Product Liability Update
July 30, 2010
Foley Hoag's Product Liability Update is a quarterly update concerning developments in product liability and related law of interest to product manufacturers and sellers. If you find this update useful, please encourage your colleagues and contacts to also register with us on our Web site. As always, you can access all of our publications at www.foleyhoag.com.
Included in this Update:
- Massachusetts Supreme Judicial Court Holds Face Amount of Medical Bills Admissible as Evidence of Reasonable Value of Services Rendered to Personal Injury Plaintiff, But Range of Payments Generally Accepted by Plaintiff's Providers in Satisfaction of Such Bills Also Admissible
- Massachusetts Federal District Court Certifies Medical Monitoring Injunctive and Damages Class Action for Smokers with Only Subcellular Injury, Holding Alleged Common Need for Monitoring Supported Classwide Injunctive Relief and Predominated Over Individualized Issues
- First Circuit Affirms Dismissal of Putative Class Action Against Manufacturer of Recalled Heartworm Medication, Holding Massachusetts Unfair and Deceptive Practices Statute Requires Proof of Economic Loss
- Massachusetts Federal District Court Precludes Manufacture and Design Defect and Causation Testimony From Plaintiff's Expert and Grants Summary Judgment Where Expert's Only Training and Experience Were in Accident Reconstruction
- Massachusetts Appeals Court Affirms Preclusion of Expert Testimony that Holster Was Unfit for Particular Purpose Because Expert Had No Experience With Particular Holster or Holster Design Generally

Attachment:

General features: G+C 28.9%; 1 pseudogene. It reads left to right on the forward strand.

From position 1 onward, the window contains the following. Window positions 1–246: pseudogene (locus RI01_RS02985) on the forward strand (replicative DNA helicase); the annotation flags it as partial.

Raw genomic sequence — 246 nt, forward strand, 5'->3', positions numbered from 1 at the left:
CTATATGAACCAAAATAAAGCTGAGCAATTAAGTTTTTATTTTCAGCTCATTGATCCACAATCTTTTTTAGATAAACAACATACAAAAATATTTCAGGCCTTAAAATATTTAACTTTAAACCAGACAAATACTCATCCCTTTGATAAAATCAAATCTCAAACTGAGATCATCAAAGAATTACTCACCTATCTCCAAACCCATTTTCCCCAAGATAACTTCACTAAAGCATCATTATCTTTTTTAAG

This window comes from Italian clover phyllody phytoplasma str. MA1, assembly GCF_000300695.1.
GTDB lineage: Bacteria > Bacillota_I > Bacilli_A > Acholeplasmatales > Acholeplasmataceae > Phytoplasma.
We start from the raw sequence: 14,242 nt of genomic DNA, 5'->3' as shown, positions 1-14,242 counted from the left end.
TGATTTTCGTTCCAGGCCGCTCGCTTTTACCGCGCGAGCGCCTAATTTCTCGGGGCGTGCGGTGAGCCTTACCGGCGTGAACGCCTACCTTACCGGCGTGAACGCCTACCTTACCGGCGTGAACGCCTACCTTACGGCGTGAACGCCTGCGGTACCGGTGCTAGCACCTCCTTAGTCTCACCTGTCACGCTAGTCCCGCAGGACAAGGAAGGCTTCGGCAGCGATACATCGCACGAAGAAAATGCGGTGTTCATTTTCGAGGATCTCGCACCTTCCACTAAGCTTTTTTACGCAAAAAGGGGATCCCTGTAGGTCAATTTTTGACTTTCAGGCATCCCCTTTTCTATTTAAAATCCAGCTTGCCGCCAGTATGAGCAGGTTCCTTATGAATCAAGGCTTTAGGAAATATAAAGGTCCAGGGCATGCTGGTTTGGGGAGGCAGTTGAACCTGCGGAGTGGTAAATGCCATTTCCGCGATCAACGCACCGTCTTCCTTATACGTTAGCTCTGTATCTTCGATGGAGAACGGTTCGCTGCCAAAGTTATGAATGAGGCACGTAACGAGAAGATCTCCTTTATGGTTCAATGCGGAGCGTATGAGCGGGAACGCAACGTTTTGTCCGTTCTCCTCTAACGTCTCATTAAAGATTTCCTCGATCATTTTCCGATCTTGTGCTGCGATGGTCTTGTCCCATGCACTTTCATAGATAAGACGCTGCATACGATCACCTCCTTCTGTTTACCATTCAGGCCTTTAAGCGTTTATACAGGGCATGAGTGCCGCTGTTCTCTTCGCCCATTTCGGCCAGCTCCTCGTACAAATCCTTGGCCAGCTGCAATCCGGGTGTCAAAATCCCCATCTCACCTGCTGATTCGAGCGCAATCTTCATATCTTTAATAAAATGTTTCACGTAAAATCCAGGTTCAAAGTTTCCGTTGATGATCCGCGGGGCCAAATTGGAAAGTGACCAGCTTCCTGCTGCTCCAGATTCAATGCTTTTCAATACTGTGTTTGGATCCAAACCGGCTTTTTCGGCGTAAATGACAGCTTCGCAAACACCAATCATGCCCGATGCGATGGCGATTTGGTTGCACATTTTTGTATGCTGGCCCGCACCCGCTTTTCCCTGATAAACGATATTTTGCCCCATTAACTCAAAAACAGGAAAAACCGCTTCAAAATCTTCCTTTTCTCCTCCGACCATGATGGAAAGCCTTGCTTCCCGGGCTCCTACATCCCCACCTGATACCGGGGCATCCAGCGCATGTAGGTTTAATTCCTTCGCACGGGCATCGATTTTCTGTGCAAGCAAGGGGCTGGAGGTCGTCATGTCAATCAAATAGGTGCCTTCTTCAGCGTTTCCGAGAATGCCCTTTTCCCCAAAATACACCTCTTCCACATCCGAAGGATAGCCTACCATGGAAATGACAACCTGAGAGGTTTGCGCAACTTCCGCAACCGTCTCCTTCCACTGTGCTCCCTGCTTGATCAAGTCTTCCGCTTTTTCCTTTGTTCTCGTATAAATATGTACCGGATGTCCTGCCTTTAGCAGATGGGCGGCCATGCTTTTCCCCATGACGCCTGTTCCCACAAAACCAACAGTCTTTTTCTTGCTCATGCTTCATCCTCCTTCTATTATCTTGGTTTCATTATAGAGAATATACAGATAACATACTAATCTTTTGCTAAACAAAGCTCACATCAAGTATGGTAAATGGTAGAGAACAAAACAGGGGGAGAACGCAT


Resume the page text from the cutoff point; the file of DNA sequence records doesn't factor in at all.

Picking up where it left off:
Massachusetts Supreme Judicial Court Holds Face Amount of Medical Bills Admissible as Evidence of Reasonable Value of Services Rendered to Personal Injury Plaintiff, But Range of Payments Generally Accepted by Plaintiff’s Providers in Satisfaction of Such Bills Also Admissible
In the just-decided case of Law v. Griffith, --- N.E. 2d. ----, 2010 WL 2803893 (Mass. July 20, 2010), plaintiff was injured in an automobile accident when she was struck by defendant’s vehicle. Thereafter, she brought a negligence action in Massachusetts Superior Court. Before trial, the judge allowed defendant’s motion to exclude plaintiff’s medical bills from evidence because the amounts actually paid by plaintiff’s medical insurer, and accepted by her providers, were ignificantly lower than the amounts the providers had billed. As a result, the parties’ stipulation regarding the amounts actually paid was introduced at trial. After a jury verdict in plaintiff’s favor, she appealed, challenging the judge’s exclusion of the bills and admission of the amounts actually paid. The Massachusetts Appeals Court determined that the judge erred in declining to admit the medical bills as evidence of the value of plaintiff’s medical services, and therefore that a new damages trial was required. The Massachusetts Supreme Judicial Court (“SJC”) then granted further appellate review.
Download the Foley Hoag July 2010 Product Liability Update (.pdf)